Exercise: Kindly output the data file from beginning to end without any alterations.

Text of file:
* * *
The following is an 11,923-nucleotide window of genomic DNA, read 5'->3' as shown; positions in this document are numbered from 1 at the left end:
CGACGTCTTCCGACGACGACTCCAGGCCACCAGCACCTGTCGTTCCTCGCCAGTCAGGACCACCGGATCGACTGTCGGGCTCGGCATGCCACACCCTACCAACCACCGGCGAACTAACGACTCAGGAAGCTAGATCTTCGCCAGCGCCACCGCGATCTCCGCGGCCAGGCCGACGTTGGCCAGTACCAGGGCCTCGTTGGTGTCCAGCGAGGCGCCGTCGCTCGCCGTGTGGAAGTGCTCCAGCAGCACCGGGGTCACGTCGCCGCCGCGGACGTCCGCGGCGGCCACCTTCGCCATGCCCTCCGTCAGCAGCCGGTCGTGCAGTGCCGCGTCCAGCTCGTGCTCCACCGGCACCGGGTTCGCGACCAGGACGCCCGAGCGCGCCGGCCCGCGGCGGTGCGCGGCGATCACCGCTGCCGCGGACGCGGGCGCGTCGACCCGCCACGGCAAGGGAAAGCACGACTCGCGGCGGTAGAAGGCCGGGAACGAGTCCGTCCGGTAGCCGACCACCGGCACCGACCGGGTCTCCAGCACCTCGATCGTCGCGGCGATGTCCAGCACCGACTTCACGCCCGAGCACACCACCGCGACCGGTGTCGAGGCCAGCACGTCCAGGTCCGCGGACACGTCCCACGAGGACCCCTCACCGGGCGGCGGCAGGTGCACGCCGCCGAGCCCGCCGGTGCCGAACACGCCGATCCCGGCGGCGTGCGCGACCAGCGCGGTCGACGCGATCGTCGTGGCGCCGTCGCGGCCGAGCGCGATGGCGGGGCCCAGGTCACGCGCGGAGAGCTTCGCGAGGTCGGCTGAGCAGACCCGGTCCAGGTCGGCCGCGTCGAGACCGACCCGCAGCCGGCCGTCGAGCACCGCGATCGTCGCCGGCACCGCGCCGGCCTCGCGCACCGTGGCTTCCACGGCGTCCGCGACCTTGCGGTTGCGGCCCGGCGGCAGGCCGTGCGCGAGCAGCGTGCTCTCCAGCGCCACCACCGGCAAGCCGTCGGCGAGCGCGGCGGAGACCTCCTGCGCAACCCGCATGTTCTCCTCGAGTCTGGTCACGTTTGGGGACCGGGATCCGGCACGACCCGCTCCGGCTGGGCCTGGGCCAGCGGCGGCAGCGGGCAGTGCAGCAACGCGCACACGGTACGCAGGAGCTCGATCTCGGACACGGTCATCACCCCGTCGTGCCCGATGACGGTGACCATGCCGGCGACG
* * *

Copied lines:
The following is an 11,923-nucleotide window of genomic DNA, read 5'->3' as shown; positions in this document are numbered from 1 at the left end:
CGACGTCTTCCGACGACGACTCCAGGCCACCAGCACCTGTCGTTCCTCGCCAGTCAGGACCACCGGATCGACTGTCGGGCTCGGCATGCCACACCCTACCAACCACCGGCGAACTAACGACTCAGGAAGCTAGATCTTCGCCAGCGCCACCGCGATCTCCGCGGCCAGGCCGACGTTGGCCAGTACCAGGGCCTCGTTGGTGTCCAGCGAGGCGCCGTCGCTCGCCGTGTGGAAGTGCTCCAGCAGCACCGGGGTCACGTCGCCGCCGCGGACGTCCGCGGCGGCCACCTTCGCCATGCCCTCCGTCAGCAGCCGGTCGTGCAGTGCCGCGTCCAGCTCGTGCTCCACCGGCACCGGGTTCGCGACCAGGACGCCCGAGCGCGCCGGCCCGCGGCGGTGCGCGGCGATCACCGCTGCCGCGGACGCGGGCGCGTCGACCCGCCACGGCAAGGGAAAGCACGACTCGCGGCGGTAGAAGGCCGGGAACGAGTCCGTCCGGTAGCCGACCACCGGCACCGACCGGGTCTCCAGCACCTCGATCGTCGCGGCGATGTCCAGCACCGACTTCACGCCCGAGCACACCACCGCGACCGGTGTCGAGGCCAGCACGTCCAGGTCCGCGGACACGTCCCACGAGGACCCCTCACCGGGCGGCGGCAGGTGCACGCCGCCGAGCCCGCCGGTGCCGAACACGCCGATCCCGGCGGCGTGCGCGACCAGCGCGGTCGACGCGATCGTCGTGGCGCCGTCGCGGCCGAGCGCGATGGCGGGGCCCAGGTCACGCGCGGAGAGCTTCGCGAGGTCGGCTGAGCAGACCCGGTCCAGGTCGGCCGCGTCGAGACCGACCCGCAGCCGGCCGTCGAGCACCGCGATCGTCGCCGGCACCGCGCCGGCCTCGCGCACCGTGGCTTCCACGGCGTCCGCGACCTTGCGGTTGCGGCCCGGCGGCAGGCCGTGCGCGAGCAGCGTGCTCTCCAGCGCCACCACCGGCAAGCCGTCGGCGAGCGCGGCGGAGACCTCCTGCGCAACCCGCATGTTCTCCTCGAGTCTGGTCACGTTTGGGGACCGGGATCCGGCACGACCCGCTCCGGCTGGGCCTGGGCCAGCGGCGGCAGCGGGCAGTGCAGCAACGCGCACACGGTACGCAGGAGCTCGATCTCGGACACGGTCATCACCCCGTCGTGCCCGATGACGGTGACCATGCCGGCGACG